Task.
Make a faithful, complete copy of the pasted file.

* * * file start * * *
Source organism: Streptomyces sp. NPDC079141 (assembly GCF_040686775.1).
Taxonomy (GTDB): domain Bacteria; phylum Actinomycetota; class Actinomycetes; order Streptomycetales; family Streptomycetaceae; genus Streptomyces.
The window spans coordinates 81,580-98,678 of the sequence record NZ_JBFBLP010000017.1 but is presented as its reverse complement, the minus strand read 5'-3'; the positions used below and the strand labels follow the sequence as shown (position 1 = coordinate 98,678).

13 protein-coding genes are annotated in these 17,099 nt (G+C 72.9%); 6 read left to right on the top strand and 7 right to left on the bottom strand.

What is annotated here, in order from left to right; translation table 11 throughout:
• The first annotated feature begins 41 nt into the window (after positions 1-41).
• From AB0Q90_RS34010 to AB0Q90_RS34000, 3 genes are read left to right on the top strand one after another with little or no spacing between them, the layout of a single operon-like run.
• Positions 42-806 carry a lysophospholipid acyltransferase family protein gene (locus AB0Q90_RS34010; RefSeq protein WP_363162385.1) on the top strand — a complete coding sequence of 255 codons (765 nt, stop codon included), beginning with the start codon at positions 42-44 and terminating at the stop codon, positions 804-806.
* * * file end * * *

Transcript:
Source organism: Streptomyces sp. NPDC079141 (assembly GCF_040686775.1).
Taxonomy (GTDB): domain Bacteria; phylum Actinomycetota; class Actinomycetes; order Streptomycetales; family Streptomycetaceae; genus Streptomyces.
The window spans coordinates 81,580-98,678 of the sequence record NZ_JBFBLP010000017.1 but is presented as its reverse complement, the minus strand read 5'-3'; the positions used below and the strand labels follow the sequence as shown (position 1 = coordinate 98,678).

13 protein-coding genes are annotated in these 17,099 nt (G+C 72.9%); 6 read left to right on the top strand and 7 right to left on the bottom strand.

What is annotated here, in order from left to right; translation table 11 throughout:
• The first annotated feature begins 41 nt into the window (after positions 1-41).
• From AB0Q90_RS34010 to AB0Q90_RS34000, 3 genes are read left to right on the top strand one after another with little or no spacing between them, the layout of a single operon-like run.
• Positions 42-806 carry a lysophospholipid acyltransferase family protein gene (locus AB0Q90_RS34010; RefSeq protein WP_363162385.1) on the top strand — a complete coding sequence of 255 codons (765 nt, stop codon included), beginning with the start codon at positions 42-44 and terminating at the stop codon, positions 804-806.